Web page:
Designing websites is the most enjoyable part of my trade. I love the challenge that comes with the responsibility of rejuvenating a brand’s digital presence, or increasing sales through a considered user journey coupled with a sleek design.
When I was recent asked if I do any UX work, it raised a more significant question to me…
Can you create an effective website without UX design?
For me the answer is quite clearly, no. Although I’ve never pitched myself as a UX designer, UX is a crucial element to a successful website, especially one where the end game is for consumers to make purchases.
So where does UX come in to play?
At the early stages of any web project it’s important to start by doing some research on the target market and the competition to better understand the user journey and how traffic is converted in to sales. That itself is UX – considering the how the end user will navigate and shop the site instead of just focusing on the aesthetics. Creating something that looks great is one thing, creating something that looks great, communicates clearly and drives sales is another.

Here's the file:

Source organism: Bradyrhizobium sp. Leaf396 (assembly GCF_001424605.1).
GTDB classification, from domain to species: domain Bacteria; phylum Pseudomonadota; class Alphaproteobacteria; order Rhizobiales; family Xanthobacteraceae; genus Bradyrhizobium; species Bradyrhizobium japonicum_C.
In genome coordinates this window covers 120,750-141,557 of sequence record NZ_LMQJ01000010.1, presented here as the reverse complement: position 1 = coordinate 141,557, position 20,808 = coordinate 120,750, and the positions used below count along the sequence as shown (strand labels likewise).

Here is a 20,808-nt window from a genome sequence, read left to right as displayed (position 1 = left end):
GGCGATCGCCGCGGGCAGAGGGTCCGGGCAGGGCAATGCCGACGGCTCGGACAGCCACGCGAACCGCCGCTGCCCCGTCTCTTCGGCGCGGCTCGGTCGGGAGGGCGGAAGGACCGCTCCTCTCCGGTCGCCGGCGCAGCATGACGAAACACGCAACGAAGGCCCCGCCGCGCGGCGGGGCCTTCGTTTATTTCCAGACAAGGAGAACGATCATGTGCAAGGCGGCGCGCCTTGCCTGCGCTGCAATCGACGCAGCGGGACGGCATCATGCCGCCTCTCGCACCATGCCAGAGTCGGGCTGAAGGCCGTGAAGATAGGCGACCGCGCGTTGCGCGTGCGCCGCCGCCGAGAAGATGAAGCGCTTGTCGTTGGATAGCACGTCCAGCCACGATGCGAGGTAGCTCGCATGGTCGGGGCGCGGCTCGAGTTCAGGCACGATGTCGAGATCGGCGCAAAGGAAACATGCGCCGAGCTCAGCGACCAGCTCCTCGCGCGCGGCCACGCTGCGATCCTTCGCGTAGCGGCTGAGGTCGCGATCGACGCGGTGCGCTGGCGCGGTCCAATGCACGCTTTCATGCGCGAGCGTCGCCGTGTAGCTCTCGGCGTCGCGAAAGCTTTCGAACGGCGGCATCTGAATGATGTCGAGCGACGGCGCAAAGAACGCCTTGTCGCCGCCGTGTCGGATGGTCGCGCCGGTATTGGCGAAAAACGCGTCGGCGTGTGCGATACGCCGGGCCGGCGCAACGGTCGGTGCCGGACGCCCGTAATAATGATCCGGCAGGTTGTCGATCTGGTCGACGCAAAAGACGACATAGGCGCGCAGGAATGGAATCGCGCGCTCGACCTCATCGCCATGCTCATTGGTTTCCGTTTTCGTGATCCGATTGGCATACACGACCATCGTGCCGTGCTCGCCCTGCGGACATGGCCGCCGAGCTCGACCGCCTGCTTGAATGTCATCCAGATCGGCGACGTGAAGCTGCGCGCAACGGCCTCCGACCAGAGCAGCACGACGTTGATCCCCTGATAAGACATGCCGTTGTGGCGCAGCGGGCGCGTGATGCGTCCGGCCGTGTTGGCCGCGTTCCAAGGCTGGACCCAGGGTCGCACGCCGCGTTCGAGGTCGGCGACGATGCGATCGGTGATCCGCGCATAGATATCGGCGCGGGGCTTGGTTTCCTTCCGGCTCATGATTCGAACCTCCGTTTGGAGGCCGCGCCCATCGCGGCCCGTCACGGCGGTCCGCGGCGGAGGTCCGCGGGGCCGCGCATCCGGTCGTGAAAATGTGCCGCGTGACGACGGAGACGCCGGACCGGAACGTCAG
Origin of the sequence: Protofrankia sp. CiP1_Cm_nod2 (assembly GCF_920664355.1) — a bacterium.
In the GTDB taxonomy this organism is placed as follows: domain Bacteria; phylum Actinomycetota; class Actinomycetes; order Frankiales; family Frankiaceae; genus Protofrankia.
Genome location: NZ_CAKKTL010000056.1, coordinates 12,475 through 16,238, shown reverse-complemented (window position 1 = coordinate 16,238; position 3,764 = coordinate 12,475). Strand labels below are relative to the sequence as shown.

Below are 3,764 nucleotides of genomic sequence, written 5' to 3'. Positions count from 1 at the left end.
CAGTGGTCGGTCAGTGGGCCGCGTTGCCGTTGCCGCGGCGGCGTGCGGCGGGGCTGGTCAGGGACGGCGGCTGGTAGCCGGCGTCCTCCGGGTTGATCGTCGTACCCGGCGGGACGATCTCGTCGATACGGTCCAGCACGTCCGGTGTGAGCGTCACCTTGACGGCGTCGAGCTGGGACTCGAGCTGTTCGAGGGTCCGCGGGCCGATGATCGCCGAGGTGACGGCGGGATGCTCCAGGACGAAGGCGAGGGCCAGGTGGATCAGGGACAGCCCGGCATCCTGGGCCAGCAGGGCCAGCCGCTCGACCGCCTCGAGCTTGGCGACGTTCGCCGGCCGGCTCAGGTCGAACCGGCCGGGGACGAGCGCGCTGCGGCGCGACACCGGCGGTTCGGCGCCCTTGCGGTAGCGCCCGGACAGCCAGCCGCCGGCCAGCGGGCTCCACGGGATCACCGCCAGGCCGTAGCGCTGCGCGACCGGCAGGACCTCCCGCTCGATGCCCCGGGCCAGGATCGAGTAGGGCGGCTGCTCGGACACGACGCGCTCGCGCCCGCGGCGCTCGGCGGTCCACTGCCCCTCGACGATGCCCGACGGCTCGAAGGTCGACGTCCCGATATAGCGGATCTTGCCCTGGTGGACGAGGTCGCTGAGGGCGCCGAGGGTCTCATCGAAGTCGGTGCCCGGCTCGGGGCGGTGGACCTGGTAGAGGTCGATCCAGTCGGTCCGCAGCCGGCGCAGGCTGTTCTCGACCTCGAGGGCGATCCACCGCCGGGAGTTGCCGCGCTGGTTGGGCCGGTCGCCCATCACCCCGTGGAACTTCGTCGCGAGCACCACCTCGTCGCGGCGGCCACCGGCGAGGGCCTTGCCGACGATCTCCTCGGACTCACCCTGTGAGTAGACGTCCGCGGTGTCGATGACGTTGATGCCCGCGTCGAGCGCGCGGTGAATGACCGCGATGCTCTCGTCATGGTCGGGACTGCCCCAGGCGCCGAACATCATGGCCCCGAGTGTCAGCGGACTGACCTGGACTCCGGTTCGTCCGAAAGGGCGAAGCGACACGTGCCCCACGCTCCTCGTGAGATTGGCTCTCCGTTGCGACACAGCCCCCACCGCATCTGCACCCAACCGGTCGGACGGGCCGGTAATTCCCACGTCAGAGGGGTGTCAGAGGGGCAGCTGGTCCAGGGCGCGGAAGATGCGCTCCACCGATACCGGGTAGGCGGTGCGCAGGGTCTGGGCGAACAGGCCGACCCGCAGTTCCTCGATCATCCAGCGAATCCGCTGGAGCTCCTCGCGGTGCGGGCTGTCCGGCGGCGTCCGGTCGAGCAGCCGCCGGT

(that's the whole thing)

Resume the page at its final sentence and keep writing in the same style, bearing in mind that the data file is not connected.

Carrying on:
How can I create a better user experience through design?
My process of implementing UX in my design process is simple but effective – wireframing. I always follow up my research with a series of wireframes, regardless of whether or not the client wants to see this as part of the process as the benefits to the design are considerable.
Creating an effective wireframe
People create wireframes in different ways but I like to break away from the screen and get stuck in with pen and paper. Personally I find the best place to start is by making a list of the content required for the specific page you’re creating a wireframe for. This won’t always be supplied but even if it is, it’s always worth analysing to see if there’s anything missing the can enhance the user experience.
Once you have your list you can then sort through the hierarchy, making informed decisions on which content is most important and what order it should be seen in. When you do this you have to assume that the user won’t scroll to the bottom of the page, so if you’re designing an ecommerce site make sure you place your product links high up the page.
When you’re happy with the content you’ve identified and organised you can then get to the design. My reason for choosing pencil and paper for this is that I find it more efficient to create loose sketches that I can easily erase and reconstruct. If you think this might suit the way you work you can download a template I’ve created below – I always print this out and draw over the dot grid.
So to answer the question raised in this article – no, you've can't create and effective website without UX design. The two go hand in hand and although they aren't the same, every web designer should embrace and practice UX to better their results and career.